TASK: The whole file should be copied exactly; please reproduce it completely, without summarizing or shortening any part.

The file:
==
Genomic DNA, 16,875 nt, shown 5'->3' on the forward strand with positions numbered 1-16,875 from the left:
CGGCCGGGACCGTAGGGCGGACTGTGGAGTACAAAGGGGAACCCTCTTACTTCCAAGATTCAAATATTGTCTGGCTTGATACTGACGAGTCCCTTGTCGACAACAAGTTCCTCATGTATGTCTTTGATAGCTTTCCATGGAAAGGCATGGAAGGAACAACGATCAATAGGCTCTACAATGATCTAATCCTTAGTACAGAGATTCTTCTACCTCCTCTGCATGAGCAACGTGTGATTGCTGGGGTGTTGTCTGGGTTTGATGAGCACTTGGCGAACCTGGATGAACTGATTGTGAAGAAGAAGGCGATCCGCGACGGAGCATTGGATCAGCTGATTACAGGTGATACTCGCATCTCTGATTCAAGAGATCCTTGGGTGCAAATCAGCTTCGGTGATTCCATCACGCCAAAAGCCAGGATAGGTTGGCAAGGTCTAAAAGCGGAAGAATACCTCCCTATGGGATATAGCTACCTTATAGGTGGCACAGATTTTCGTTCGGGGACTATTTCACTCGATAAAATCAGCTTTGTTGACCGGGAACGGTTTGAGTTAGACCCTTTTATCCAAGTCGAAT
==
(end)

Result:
Genomic DNA, 16,875 nt, shown 5'->3' on the forward strand with positions numbered 1-16,875 from the left:
CGGCCGGGACCGTAGGGCGGACTGTGGAGTACAAAGGGGAACCCTCTTACTTCCAAGATTCAAATATTGTCTGGCTTGATACTGACGAGTCCCTTGTCGACAACAAGTTCCTCATGTATGTCTTTGATAGCTTTCCATGGAAAGGCATGGAAGGAACAACGATCAATAGGCTCTACAATGATCTAATCCTTAGTACAGAGATTCTTCTACCTCCTCTGCATGAGCAACGTGTGATTGCTGGGGTGTTGTCTGGGTTTGATGAGCACTTGGCGAACCTGGATGAACTGATTGTGAAGAAGAAGGCGATCCGCGACGGAGCATTGGATCAGCTGATTACAGGTGATACTCGCATCTCTGATTCAAGAGATCCTTGGGTGCAAATCAGCTTCGGTGATTCCATCACGCCAAAAGCCAGGATAGGTTGGCAAGGTCTAAAAGCGGAAGAATACCTCCCTATGGGATATAGCTACCTTATAGGTGGCACAGATTTTCGTTCGGGGACTATTTCACTCGATAAAATCAGCTTTGTTGACCGGGAACGGTTTGAGTTAGACCCTTTTATCCAAGTCGAAT